Soft yellow fairy lights and herbal aromas filled the streets. White tents selling crystals, teas and candles stood in front of bars and restaurants as people casually explored both elements of the busy street. It was the monthly Witch Walk, held on Second and Fourth St. in Downtown Santa Ana, every third Saturday of the month. This February marked the ninth month since its launch in June 2019.
Open between 5 p.m. and 10 p.m., the Witch Walk is a marketplace with over 100 vendors, showcasing tarot readers, psychics, artists, healers and self-proclaimed witches. It was created, independently run and organized by Lacey Conine, who is also known as the Hype Priestess. She wanted a space for them to work and share their gifts with the world.
Lisa Nhan, owner of Nhan Pharm that sells CBD products, said it was only her third time there as a vendor, but already felt a growing community for healers like her.
“It’s all about growing a place for the community. I love the people who come to experience it; it’s authentic,” Nhan said while customers came up and hugged her, delighted to see her again. “People come from far for this. They come from San Fernando Valley, Long Beach, San Diego, Riverside … someone even drove three hours last time I was here.”
Nhan also said that she considers herself a witch, being “connected to the Earth and Mother Gaia.” Gaia (also spelled Gaea) is known in Greek mythology as the primal Mother Earth goddess, giving birth to every living thing on the planet.
“I’ve always been in tune with energy and energy work. Healing is part of being a witch,” said Nhan as her business sells CBD bath bombs, salts, soaps and oils.
Groups of friends, families and couples roamed the market. Men and women alike, young and old, stopped to look at the artwork and smell the various teas available for sale.
“As a person who isn’t so into crystals and herbs and that sort of stuff, I still felt invited. There’s a non-judgemental atmosphere — but everyone is selling stuff, so I wonder if that’s why. Still, it was a positive experience,” UCI student and first-timer of the Witch Walk Nicholas Cohenour said.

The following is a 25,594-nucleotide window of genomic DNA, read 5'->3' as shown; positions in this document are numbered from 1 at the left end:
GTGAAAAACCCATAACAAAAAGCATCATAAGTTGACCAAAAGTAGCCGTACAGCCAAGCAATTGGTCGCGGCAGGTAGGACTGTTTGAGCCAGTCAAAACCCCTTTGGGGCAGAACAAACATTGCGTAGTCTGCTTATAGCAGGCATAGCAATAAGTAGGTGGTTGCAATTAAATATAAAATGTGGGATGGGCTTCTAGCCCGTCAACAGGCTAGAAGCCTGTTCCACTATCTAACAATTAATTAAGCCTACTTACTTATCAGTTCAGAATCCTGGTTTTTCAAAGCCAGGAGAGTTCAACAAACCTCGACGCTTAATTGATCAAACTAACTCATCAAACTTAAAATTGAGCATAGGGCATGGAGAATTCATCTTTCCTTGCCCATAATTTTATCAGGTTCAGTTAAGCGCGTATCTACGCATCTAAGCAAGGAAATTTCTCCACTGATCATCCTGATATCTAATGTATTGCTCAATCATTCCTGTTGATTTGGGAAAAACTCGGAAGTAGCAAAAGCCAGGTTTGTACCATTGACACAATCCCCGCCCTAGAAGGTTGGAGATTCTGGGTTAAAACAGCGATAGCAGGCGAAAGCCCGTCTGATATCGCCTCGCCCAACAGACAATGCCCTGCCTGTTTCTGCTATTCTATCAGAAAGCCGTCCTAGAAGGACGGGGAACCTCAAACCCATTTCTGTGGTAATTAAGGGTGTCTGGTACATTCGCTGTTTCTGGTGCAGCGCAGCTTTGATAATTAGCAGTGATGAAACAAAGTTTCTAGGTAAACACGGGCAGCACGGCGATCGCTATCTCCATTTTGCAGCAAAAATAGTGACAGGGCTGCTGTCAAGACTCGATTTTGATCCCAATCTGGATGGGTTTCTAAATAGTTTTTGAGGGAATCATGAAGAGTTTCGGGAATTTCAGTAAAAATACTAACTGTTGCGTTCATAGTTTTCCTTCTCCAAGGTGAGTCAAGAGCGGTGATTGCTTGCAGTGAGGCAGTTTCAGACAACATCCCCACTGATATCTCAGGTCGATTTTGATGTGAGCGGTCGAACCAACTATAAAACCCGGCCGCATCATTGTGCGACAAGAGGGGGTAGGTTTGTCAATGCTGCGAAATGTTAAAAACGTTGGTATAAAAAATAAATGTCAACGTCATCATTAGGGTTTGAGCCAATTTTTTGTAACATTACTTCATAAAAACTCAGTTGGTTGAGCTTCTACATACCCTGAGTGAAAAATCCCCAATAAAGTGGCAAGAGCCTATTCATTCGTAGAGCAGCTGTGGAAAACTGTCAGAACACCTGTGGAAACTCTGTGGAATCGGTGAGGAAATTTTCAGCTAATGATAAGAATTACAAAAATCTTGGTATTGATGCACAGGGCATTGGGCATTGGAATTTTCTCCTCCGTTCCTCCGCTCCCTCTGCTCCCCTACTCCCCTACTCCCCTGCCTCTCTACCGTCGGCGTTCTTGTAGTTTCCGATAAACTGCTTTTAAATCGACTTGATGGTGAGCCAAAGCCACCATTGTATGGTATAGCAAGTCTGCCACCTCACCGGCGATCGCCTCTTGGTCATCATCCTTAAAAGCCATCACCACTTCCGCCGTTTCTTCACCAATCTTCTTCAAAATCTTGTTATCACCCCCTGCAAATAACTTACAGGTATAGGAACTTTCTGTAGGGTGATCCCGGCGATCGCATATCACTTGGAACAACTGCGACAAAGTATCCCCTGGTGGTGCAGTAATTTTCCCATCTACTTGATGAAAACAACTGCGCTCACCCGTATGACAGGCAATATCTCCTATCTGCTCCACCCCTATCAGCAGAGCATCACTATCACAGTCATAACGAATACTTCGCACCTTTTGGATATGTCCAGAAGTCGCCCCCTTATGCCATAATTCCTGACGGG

Candles illuminated the rose quartz, fluorite, citrine and amethyst crystals that were scattered among the stands. Reaching near the end of 222 W. Second St., it was impossible to miss the hot pink-haired mother and daughter duo selling wire-wrapped crystal jewelry. Various crystals, all in different cuts and sizes, were intricately wrapped with rose gold, gold or silver wires. Xanthia Pink and her mother Marsha have been in the business for six years — Xanthia doing the wrapping and Marsha helping out with the sales.
“It’s a community that welcomes spiritual practice,” Marsha said about the community these monthly Witch Walks are creating. “Vendors feel like it’s where they belong, and customers are welcomed and loved. That’s really important in this day and age of shopping.”
Other vendors sporadically came up to Xanthia and Marsha, gifting them products and expressing their love for one another. Xanthia excitedly showed off an herbal spray someone gave her. The pink-haired, red outfitted women are based in LA, but said that local, repeat customers would come down every time to support their business.
“Mario [a local customer] follows us around. Xanthia had to open for the Witch Walk last time, and he was so happy to just be there for her, holding the banner,” Marsha said.
If the idea of a Witch Walk scares you, I urge you to participate in one. The space allows for empowered individuals to reclaim their identities as spiritual practitioners and healers, going beyond the stereotypes attached with the label “witch.” The community is one that is inviting, both to those new and experienced. They aim to educate, heal and share their talents with the local community — a call to connect with Mother Earth, but most importantly, with yourself.
Alana Tse is a Staff Writer. She can be reached at firstname.lastname@example.org.